Tag Archives: XLF

SPDR Jumps 32.3% in 2013

Last year was a banner year for U.S. stocks and the ETFs that tracked them.

All results are total returns, with dividends factored in

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ING Likes Value Stocks, Emerging Markets and Europe in 2013

Just like the Christmas season, forecast season rolls around this time of year with investment advisors predicting what the new year holds and where we should all be putting our investment dollars. Ahead of us looms the fiscal cliff, a combination of tax increases and large government spending cuts that could chop as much as 4% out of the gross domestic product. Should the fiscal cliff go into effect it could put the current tepid economic recovery into jeopardy.

In a press briefing at ING’s offices Tuesday, Paul Zemsky, ING Investment Management’s chief investment officer of multi-asset strategies, said he expects the fiscal cliff to be resolved by the end of this year, with a negative impact of just 1% to 1.5% to GDP. He expects to see an end to the payroll tax holiday and the Bush tax cuts for the highest-income brackets. He also expects capital gains taxes to rise to 20% and dividend taxes to revert back to taxpayers’ regular rate from 15% now. Should the Congress wait until after the new year, Zemsky expects to see a major sell off in the equity markets. “It could be as much as a 10% drop, but we would expect this to be a V-shape bounce because the government would have to fix the problem. We would consider this a buying opportunity should it happen.”

Stocks remain cheap relative to bonds, said Zemsky, and both U.S. and global equities are attractive investments right now with price-to-earnings ratios around 15. Zemsky said the housing market has bottomed and is poised to rise, however investors have not yet realized this. As housing prices bottom, this makes collateral stronger, said Zemsky, adding now is the time to increase investments in U.S. financial stocks.

Overall, ING expects 2013 will bring modest growth in the U.S., continued growth in emerging markets and the end of the European recession. Zemsky’s overall forecast predicts U.S. GDP to see 2% to 3% growth next year, which will lead to 5% to 7% earnings growth in the S&P 500. He expects the S&P 500 to grow 8% to 10% next year with a year-end target price between 1550 and 1600. U.S. value stocks and emerging market equities look especially attractive in 2013.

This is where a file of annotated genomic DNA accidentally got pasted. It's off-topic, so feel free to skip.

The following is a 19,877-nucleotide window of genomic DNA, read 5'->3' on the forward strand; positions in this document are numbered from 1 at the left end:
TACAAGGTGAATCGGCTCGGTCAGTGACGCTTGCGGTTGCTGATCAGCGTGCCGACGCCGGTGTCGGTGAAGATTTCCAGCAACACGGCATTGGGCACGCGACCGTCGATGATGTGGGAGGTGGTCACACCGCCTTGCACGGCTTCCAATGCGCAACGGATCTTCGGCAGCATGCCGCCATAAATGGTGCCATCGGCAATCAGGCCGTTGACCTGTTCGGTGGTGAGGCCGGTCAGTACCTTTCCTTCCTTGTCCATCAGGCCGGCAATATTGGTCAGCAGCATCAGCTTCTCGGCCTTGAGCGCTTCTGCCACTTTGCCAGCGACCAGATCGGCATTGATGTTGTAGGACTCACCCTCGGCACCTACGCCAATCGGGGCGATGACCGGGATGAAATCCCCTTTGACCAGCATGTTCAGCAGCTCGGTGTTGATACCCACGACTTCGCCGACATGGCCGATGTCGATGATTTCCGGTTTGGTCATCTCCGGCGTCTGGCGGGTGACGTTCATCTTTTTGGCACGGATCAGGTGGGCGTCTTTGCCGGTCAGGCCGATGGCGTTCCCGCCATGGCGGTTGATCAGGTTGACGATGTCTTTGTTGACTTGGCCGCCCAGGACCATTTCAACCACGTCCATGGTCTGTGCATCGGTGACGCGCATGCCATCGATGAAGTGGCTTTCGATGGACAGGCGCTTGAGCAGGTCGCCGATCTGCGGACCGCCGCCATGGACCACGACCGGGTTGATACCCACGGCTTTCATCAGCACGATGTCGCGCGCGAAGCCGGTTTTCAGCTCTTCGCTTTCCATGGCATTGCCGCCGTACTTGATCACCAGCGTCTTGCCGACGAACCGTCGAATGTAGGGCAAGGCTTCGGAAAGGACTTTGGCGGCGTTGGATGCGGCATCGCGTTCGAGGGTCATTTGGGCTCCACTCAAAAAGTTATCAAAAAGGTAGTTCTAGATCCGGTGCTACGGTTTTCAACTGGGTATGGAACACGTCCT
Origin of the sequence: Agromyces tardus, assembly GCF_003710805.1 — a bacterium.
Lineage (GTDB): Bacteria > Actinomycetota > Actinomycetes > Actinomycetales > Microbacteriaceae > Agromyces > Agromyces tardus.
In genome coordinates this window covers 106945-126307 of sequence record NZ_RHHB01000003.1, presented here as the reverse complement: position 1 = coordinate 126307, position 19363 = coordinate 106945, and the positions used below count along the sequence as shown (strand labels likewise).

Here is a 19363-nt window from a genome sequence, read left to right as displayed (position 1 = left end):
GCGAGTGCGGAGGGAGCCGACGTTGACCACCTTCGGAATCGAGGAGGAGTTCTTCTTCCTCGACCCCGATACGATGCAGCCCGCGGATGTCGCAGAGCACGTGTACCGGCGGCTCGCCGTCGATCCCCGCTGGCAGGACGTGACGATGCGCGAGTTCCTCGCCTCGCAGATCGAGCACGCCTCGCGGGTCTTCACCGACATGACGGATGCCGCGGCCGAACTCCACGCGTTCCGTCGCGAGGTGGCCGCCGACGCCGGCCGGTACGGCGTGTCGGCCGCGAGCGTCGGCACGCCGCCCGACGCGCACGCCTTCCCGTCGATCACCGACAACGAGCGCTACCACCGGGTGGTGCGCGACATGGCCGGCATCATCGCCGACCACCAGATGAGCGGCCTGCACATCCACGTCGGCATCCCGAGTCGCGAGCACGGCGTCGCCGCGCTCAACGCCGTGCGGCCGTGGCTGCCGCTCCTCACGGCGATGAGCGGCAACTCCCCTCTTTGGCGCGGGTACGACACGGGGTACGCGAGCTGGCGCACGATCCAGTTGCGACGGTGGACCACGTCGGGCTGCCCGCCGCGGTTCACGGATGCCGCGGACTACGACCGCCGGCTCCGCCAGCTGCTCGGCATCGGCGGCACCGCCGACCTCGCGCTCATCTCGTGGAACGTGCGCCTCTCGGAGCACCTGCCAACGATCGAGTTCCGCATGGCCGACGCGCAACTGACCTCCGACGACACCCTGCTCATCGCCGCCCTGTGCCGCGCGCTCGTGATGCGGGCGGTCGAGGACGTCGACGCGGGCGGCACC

The most popular ETFs tracking these areas of the market are the SPDR S&P 500 (SPY), the Financial Select Sector SPDR (XLF) and the Vanguard MSCI Emerging Markets ETF (VWO). Click here for a list of ETFs that track U.S. value stocks.

Zemsky added that it might be time to begin overweighting European equities. He said people are too negative on Europe. While there is still risk in there, he said the Euro Zone is beginning to stabilize and this could lead to higher equity prices. Click here for a list of ETFs that track European stocks.

As for the bond market, Christine Hurtsellers, ING’s chief investment officer of fixed income and proprietary investments, said the U.S. market is not pricing in any changes in policy from the U.S. Federal Reserve Bank. She says it’s time to underweight U.S. Treasury bonds and high quality investment grade U.S. credit. She recommends moving into emerging market debt, especially high-grade sovereign debt. The PowerShares Emerging Markets Sovereign Debt Portfolio (PCY) covers this market.

Europe’s Financial Crisis Sends U.S. Stocks Lower

Fears over the state of European banks after the European Central Bank lent dollars to a eurozone bank sent European markets plunging and have started a huge sell-off in the U.S. One bidder borrowed $500 million from the ECB and the news suggests at least one bank is having problems getting the cash it needs, according to Financial Times and CNBC.

At Thursday’s close, the SPDR S&P 500 (SPY) tumbled 4.3% to $114.51.
The SPDR Financial Select Sector Fund (XLF) sunk 4.8% to $12.38.
The SPDR Technology Select Sector Fund (XLK) fell 4.9% to $23.08.
And finally, the SPDR Gold Trust (GLD) rose 1.9% to $177.72.